LinkedIn is very good at this. Again, if we go back, you know, you look at video, it's doing it for different reasons, but the reasons it's doing it fine. When you upload a video, you're very quickly prompted to upload subtitles to go along with it. And the reason is because lots of people just scroll through video and they, they want to know what's being said without having to send the speaker on. That's fine. But it also means the people who can't hear can also read the subtitles and the fact that LinkedIn is very sort of, it quite prominently displays that Facebook actually does as well. I think Twitter, I haven't get has the option, but it's a little bit more tucked away as, as it is with alt text. And so, yeah, I think that, yeah, that there are, there are places where this is getting better, but I do absolutely take your point. I think it is, it is on the platforms. It's their opportunity to make this easier.
Yeah. And I think you're right also in pointing out that there are almost always really good use. Like there, there are often really good business drivers to implement usability improvement.
It's like, you know, I do transcription for everything I edit, I provide transcripts for all of my client episodes though, that I added all of my stuff is auto transcribed. And then usually I'm sort of, I'm correcting the most egregious errors as, as I go through. And w if I have to sell that to people, I will begin by talking about the fact that it's kind of the right thing to do to make your stuff accessible, to as accessible, to as many people as possible. And there are lots of subtle reasons why that's a really good and helpful thing to do. But there's also the added benefit that the more text you provide to a computer or to a search engine, the more it can understand about what you make. And so when it can see that this transcript is attached to this podcast episode, it gets a lot better at understanding what the episode is about. And so, yeah, that, like, there are good kind of mechanical reasons why it's sensible as well. And if you need that to be the reason that you open up to more people, then sure.
I think for me, part of it is, it's okay for other people to make their own decisions, and that has implications about my interest in them and my relationship with them. But that's theirs to make. So It's like if you choose not to make your stuff accessible, I'll take your word that it's not for me. And I won't have anything to do with you.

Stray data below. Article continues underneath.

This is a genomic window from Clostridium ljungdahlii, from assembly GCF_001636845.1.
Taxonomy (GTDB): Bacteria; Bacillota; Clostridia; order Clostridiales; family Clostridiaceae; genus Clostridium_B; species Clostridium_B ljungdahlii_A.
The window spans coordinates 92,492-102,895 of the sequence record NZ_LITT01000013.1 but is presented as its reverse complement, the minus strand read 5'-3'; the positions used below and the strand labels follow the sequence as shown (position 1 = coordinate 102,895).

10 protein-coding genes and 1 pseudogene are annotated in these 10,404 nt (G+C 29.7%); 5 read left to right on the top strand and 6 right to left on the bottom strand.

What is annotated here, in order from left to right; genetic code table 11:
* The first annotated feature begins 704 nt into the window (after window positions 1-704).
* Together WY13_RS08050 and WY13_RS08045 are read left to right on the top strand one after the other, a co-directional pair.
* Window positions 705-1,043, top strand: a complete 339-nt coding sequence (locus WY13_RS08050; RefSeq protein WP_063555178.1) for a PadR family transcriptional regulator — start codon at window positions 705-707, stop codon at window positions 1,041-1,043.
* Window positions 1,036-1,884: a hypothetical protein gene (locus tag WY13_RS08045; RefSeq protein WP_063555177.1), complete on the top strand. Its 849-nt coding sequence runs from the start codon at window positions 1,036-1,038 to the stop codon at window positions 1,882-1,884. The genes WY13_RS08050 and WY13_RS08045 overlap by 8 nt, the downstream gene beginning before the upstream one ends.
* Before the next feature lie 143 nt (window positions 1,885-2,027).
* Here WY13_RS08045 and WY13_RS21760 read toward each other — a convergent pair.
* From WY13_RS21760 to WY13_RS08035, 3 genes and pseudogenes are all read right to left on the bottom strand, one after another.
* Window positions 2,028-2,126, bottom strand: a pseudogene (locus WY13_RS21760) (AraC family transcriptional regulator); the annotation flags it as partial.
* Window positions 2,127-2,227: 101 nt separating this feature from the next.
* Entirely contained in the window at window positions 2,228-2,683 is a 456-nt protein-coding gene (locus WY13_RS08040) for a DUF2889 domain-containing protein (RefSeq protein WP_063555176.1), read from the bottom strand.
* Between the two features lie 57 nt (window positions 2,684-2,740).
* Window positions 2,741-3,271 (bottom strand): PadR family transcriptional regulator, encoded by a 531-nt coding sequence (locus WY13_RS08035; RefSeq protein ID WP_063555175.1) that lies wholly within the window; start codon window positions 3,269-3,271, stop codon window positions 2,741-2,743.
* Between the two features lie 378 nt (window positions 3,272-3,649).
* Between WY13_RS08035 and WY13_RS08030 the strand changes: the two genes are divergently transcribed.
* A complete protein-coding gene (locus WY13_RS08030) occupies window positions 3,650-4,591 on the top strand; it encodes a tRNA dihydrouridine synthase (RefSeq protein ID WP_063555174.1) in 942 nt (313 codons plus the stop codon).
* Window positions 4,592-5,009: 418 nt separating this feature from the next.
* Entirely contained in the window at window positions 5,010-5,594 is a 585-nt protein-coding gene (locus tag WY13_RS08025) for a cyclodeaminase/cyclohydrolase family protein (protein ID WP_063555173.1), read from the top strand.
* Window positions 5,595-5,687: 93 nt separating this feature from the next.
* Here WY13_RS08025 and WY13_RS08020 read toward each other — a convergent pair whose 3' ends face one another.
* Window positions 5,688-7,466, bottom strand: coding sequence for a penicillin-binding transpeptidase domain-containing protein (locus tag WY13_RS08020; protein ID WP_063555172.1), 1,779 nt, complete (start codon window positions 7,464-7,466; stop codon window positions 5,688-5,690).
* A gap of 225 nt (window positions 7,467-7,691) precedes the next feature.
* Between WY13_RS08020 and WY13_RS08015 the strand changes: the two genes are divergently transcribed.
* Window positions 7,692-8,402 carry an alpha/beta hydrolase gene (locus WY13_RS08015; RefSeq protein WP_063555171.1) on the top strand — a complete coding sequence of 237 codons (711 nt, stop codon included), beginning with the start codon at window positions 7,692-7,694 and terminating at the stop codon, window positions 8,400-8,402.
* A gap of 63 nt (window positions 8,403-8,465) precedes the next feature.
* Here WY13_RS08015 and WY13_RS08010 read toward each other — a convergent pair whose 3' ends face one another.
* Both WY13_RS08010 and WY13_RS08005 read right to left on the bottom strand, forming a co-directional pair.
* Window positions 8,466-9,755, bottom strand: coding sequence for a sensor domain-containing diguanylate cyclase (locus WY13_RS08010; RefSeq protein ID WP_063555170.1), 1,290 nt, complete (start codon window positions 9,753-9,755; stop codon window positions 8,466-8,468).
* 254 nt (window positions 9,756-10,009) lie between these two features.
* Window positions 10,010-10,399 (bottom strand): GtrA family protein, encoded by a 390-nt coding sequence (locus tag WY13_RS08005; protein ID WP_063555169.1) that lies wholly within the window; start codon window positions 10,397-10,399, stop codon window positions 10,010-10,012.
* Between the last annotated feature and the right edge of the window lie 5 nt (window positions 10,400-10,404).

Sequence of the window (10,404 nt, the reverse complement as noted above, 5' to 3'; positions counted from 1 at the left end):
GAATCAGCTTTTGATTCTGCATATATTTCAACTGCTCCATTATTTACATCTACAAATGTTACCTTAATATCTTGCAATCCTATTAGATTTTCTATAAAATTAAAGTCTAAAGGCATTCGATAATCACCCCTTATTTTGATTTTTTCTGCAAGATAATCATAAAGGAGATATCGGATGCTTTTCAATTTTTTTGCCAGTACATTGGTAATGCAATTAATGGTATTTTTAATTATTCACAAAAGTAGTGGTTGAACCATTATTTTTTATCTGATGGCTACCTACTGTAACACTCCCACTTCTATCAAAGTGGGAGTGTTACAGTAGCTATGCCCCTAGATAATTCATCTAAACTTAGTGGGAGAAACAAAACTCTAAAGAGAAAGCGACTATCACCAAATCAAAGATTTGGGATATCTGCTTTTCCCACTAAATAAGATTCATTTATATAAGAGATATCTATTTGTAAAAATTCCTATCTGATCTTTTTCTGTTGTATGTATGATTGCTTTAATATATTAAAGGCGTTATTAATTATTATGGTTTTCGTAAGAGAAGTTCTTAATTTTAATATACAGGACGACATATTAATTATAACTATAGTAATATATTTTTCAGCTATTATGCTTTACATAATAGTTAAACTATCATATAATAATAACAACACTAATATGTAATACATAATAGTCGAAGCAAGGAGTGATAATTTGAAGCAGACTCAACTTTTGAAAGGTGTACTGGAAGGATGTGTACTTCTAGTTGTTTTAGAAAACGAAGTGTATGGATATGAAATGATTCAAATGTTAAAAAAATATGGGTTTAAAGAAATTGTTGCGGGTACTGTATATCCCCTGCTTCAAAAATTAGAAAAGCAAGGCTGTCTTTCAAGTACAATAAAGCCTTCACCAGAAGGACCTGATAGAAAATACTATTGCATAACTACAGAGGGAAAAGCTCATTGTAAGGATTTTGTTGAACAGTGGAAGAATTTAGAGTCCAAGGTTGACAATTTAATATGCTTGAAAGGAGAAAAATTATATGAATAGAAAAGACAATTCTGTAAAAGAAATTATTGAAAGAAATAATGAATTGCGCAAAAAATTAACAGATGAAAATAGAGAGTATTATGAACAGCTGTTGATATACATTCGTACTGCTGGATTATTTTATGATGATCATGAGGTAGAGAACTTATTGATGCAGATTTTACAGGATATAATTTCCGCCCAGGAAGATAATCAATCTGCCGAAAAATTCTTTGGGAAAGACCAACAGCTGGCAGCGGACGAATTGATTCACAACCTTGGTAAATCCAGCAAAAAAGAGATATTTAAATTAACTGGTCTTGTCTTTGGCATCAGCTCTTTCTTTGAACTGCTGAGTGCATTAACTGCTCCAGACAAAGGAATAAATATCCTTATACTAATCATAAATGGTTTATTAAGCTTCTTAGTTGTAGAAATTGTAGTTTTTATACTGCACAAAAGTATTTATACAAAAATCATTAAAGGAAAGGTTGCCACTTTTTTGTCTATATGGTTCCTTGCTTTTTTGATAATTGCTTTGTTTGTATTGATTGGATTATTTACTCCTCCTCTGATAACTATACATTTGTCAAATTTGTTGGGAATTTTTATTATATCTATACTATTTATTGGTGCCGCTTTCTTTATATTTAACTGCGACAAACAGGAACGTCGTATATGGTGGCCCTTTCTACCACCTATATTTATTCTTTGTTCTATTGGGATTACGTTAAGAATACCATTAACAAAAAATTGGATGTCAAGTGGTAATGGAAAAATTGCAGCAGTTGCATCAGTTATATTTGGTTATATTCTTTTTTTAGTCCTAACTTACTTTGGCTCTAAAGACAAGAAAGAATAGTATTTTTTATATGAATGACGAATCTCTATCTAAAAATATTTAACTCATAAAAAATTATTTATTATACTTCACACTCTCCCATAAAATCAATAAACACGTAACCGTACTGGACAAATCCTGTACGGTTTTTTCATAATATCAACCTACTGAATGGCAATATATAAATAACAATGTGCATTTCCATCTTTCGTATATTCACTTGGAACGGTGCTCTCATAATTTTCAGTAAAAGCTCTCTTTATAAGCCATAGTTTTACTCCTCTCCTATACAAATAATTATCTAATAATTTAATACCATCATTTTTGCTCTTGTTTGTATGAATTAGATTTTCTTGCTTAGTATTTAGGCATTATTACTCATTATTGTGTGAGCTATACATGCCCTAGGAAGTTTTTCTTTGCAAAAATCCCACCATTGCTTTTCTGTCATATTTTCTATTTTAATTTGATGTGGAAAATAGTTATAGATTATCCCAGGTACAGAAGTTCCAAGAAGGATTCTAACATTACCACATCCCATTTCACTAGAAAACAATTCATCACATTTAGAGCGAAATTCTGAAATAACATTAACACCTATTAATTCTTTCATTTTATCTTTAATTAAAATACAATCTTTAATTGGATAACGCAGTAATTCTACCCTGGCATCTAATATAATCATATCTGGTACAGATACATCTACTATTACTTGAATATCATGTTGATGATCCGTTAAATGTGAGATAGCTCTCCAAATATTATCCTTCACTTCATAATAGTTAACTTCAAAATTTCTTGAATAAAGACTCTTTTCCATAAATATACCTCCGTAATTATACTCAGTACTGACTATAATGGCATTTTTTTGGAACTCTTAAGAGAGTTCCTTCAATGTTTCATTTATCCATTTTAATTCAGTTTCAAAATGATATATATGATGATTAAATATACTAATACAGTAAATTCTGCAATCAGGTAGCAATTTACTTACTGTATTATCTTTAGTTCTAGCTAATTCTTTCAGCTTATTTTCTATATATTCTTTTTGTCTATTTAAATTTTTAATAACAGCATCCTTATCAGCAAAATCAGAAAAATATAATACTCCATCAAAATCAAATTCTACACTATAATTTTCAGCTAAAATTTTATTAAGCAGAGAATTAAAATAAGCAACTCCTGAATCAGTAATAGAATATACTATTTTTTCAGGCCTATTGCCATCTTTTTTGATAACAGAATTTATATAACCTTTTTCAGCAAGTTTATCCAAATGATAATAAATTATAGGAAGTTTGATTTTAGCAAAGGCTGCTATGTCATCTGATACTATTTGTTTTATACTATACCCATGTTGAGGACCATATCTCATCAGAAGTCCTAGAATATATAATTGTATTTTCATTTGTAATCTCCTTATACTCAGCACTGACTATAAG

Yeah. It's like a market Decision. I'm not in your market.
Where we're talking about things just publicly offered like that, it's I don't have a problem with that. Where we have a a statutory requirement to engage with things it's very, very different. So if we can't avoid engaging with services, then that's utterly different.
So let's get onto uh, you, you want to talk about offensive questions on, so I'm, I'm curious.
Yeah. So this is one of the funny things is, is in a lot of my work, one of the huge things. I asked about from largely from leadership and management is I want to find out more about it, but I'm really embarrassed. I don't know how to ask the questions that aren't really offensive essentially. And I think this does link up with what we were talking about with all of the burden and the understanding about the general condition. And that's that for me is one of the classes of offensive questions. That class I tend to call JFGI. Um,
So the, the questions that you could just Google and should just Google is, is, is doing that. You know, you can ask me about my individual experience. But if you're asking about like, wow, how do people with ADHD do this? Well, sorry, I don't write well, I mean, in my case, the difficulty is I kind of do, but I can, I can give you the author, the, the, the, that view as well. But for most people, you know, it's like, how do say, well, I don't, it's not, it's not my business to know what, how other people experience the world necessarily. It's so, so, so it's a problematic question.